Returning to the field of photography, he was called in by man called Stan, who was the CEO of Kinderfoto in Reno in Nevada, US. During that meeting, Shahid was not asked about photography. In fact, the two men bonded over flying – Stan had been an instructor in the US Air Force and he spoke highly about the Pakistani trainees Nosey Haider, Sajjad Haider and Mervyn Middleton? Shahid, who had wanted to be a pilot had his own flying experiences with Cecil Chaudhry. Soon after the Zaidi family moved to Reno, where Shahid would work for Kinderfoto and expand their commercial photography units across the US, creating a whole new role as Director of Photography.
Returning to Pakistan in the 1990s, Shahid began to teach, and that was a source of great joy for him. It was in recent times that the thought of digitising the precious archives at Zaidis had become a main focus for him. But like all great creatives in Pakistan, who suffer from lack of support and unnecessary commentary that is of no constructive use, hindered his progress.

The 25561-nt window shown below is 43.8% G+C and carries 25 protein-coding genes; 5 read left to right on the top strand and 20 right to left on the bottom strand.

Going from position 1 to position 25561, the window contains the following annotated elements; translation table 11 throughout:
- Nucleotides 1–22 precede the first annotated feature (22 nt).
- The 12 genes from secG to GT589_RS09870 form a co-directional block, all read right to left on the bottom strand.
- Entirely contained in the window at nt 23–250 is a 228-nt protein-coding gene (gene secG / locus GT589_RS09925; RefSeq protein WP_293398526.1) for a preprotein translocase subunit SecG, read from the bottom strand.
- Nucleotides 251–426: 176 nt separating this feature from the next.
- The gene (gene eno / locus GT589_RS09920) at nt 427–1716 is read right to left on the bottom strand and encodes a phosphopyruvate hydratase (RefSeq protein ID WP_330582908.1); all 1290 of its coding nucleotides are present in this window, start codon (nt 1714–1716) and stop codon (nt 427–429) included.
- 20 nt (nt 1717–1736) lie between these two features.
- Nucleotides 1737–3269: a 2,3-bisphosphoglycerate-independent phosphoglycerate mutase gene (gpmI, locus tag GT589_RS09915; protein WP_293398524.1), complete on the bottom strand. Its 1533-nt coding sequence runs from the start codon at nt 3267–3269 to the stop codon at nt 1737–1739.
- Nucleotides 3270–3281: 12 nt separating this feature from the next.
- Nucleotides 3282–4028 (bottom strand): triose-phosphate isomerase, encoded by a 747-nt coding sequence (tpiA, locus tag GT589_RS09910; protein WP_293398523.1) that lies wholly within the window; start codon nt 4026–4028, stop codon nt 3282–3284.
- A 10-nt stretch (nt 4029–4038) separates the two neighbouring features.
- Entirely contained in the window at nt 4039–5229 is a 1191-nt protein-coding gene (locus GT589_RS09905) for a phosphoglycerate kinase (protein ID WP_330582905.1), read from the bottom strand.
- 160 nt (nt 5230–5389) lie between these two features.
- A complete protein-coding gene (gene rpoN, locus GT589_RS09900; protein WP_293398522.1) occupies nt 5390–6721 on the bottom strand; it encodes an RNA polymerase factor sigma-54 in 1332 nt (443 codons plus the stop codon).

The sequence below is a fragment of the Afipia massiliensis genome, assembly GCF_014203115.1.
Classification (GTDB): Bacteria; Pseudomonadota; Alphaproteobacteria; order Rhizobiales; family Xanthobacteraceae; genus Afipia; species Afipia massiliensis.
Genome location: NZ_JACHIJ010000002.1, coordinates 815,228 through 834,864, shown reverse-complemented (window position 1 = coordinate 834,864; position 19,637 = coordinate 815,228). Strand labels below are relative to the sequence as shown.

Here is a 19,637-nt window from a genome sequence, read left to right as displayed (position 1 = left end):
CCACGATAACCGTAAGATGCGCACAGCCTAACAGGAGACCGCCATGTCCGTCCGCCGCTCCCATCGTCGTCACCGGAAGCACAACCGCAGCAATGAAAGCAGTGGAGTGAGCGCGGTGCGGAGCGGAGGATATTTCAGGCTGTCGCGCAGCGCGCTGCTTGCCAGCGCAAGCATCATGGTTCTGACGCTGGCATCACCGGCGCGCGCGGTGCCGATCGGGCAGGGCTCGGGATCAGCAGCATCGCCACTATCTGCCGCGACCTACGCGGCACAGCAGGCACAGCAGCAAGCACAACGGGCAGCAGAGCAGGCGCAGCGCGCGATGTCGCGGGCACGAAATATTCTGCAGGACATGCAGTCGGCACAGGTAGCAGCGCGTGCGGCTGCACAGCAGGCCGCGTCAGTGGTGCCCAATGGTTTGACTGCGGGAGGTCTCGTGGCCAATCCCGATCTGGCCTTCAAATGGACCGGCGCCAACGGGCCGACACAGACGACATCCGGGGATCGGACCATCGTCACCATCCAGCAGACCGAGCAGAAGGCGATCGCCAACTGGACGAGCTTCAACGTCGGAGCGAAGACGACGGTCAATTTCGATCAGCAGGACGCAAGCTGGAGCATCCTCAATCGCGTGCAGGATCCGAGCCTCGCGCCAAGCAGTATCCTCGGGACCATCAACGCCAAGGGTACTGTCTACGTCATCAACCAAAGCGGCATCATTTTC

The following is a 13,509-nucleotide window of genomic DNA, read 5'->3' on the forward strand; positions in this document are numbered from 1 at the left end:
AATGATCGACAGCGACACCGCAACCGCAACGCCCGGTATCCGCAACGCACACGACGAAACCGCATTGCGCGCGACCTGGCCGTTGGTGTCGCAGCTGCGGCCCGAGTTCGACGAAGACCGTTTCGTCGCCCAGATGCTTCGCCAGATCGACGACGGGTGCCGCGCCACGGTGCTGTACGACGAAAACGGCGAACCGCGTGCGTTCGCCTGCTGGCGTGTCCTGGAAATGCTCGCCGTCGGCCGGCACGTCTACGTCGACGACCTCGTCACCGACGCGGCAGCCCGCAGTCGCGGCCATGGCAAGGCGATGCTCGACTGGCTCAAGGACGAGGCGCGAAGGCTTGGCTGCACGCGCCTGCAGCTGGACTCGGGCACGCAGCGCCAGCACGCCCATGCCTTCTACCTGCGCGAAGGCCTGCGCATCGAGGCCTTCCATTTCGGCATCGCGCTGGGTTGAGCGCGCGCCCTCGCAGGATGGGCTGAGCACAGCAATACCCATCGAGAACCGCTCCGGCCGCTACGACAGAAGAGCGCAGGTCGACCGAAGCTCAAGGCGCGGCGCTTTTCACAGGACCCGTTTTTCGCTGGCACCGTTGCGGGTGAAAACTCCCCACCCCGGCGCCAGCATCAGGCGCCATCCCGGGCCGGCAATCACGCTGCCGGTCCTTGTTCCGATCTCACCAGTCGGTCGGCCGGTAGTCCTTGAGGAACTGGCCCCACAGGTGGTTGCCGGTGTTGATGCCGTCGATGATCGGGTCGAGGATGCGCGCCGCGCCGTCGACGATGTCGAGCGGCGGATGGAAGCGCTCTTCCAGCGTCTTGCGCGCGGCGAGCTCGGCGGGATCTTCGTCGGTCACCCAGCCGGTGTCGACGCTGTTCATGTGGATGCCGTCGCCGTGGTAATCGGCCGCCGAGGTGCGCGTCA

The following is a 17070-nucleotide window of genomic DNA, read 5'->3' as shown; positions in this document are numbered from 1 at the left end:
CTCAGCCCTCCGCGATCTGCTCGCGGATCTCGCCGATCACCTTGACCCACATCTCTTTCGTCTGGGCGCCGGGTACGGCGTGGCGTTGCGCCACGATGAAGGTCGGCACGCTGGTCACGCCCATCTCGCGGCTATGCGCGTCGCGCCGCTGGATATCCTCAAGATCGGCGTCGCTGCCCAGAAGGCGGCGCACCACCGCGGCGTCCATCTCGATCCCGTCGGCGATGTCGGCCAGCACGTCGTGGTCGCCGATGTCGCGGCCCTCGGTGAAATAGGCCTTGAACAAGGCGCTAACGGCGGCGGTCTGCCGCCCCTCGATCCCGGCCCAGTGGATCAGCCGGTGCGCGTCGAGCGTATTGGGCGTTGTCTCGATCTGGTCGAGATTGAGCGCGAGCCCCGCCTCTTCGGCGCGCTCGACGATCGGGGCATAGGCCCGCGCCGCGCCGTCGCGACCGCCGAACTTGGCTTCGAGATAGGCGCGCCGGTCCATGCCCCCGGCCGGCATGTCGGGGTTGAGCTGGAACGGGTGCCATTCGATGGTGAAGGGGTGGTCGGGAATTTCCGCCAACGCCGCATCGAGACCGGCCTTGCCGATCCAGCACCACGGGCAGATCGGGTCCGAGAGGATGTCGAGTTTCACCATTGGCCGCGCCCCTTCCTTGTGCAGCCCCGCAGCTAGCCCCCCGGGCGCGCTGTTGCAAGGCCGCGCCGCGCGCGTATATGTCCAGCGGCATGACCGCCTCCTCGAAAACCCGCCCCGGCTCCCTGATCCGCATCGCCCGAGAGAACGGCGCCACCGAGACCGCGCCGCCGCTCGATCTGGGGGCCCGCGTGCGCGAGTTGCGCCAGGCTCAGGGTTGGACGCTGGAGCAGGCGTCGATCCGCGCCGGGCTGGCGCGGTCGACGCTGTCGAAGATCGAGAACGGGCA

In the summer of 2021, I was asked to go and meet him. One meeting and we commenced on his dream project – a dream book consisting of precious pre-Partition archives paying homage to a history hidden away at the studio. Those long afternoons where I sat in his studio in his house — a quiet cocoon — away from the hustle bustle of daily life, as he narrated his life story seem almost dreamlike now. And once the text had been written up, he was so relieved. And happy.
A meeting had been scheduled for this coming Saturday to finalise his book.